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A series of studies conducted in the same region found that programmatic, community-based health and social service interventions have a positive impact on client well-being. These proactive interventions, designed to address the full range of health and social needs, were usually provided at the same--or even lower--costs as uncoordinated, illness-focused care. The results of this series suggest that across-the-board health care reduction, at least in a system of national health insurance, will produce poorer results, at higher cost, for people with chronic conditions living in the community. Policy planners need more research that concentrates on comparisons of outcomes between and within different models of health and social service delivery. The studies should be designed to help them determine who benefits from different service configurations carried out within a range of policy environments at various costs.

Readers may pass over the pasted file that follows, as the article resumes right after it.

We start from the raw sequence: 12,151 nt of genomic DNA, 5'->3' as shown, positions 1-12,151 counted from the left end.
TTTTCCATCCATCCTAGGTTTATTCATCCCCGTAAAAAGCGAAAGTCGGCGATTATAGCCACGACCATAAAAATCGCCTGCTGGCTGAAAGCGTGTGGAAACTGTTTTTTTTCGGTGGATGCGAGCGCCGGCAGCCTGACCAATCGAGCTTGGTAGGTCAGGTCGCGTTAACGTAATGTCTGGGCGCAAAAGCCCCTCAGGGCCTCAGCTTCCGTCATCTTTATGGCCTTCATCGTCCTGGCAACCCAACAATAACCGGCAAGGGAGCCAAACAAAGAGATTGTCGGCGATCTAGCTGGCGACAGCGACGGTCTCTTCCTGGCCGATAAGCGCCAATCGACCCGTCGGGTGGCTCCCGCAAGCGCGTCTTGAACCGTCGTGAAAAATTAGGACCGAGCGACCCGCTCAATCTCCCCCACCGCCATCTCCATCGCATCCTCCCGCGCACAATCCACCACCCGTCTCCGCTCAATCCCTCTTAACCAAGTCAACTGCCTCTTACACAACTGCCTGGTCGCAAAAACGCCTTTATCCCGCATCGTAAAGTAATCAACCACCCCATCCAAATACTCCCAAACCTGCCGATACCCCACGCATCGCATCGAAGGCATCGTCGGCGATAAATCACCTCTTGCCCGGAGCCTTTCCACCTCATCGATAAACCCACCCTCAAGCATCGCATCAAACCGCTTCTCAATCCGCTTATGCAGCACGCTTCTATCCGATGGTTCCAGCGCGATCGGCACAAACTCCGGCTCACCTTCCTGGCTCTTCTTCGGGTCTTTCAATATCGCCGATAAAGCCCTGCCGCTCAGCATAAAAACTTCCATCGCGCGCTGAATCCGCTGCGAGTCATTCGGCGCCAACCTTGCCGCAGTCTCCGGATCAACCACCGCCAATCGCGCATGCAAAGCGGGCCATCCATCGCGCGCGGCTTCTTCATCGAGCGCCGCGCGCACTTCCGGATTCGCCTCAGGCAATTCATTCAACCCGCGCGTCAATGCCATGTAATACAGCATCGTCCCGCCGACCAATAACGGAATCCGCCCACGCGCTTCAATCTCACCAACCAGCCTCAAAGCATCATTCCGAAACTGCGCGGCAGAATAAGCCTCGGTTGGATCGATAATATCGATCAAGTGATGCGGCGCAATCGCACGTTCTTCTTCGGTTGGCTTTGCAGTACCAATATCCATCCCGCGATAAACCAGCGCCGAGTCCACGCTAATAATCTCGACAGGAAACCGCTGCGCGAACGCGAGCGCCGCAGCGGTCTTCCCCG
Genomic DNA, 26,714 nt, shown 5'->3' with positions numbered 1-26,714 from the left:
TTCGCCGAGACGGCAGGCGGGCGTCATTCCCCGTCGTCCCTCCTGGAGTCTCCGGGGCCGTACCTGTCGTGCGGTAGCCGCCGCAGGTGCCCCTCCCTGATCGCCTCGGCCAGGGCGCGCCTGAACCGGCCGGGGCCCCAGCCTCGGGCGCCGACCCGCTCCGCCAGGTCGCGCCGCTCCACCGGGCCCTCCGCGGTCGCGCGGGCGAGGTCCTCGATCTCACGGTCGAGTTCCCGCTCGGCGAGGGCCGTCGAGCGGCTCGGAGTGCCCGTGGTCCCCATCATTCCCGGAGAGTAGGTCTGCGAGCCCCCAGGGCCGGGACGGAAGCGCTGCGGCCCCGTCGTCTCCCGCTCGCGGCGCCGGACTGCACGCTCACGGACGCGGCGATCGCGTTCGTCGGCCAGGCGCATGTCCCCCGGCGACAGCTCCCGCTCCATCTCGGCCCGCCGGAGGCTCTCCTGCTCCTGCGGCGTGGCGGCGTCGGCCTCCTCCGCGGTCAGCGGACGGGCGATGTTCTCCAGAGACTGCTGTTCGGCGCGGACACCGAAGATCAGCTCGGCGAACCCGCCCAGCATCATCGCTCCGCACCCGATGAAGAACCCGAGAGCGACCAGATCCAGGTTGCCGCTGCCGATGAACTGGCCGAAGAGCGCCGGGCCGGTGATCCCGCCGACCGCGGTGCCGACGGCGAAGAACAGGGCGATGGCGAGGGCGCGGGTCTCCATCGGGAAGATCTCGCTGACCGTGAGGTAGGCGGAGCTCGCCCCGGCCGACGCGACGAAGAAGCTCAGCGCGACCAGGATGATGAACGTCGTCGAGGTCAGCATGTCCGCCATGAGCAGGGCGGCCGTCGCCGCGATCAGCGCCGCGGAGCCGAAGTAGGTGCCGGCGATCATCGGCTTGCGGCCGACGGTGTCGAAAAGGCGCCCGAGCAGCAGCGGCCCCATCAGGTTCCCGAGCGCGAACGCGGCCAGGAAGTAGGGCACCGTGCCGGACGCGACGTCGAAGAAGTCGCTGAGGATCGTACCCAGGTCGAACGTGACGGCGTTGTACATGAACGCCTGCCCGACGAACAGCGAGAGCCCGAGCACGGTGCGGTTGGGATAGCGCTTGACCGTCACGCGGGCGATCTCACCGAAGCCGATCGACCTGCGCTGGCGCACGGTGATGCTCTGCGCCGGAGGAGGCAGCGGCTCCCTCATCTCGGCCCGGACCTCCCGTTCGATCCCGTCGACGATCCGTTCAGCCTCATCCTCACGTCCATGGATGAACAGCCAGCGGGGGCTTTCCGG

To determine if there are differences in physician services in different health care systems, we compared ambulatory visit rates and procedure rates for three surgical procedures in the province of Manitoba, Canada; Kaiser Permanente Health Maintenance Organization; and the United States. The KP system, with its single payer and low financial barriers, is not unlike the Canadian system. But, for most of the United States, the primary payment mechanism is fee-for-service, with the patient paying a significant amount, thereby militating against preventive and early primary care. Manitoba and KP data were extracted from computerized administrative records. U.S. data were obtained from publicly available reports. Manitoba provides 1.8 times and KP 1.2 times (1.4 when allied health visits are included) as many primary care physician visits as the United States. For the surgical procedures studied, U.S. rates were higher than those in either the KP HMO or in Manitoba. We conclude that (1) the U.S. system leads to more surgical intervention, and (2) removal of financial barriers leads to higher use of primary care services where more preventive and ameliorative care can occur.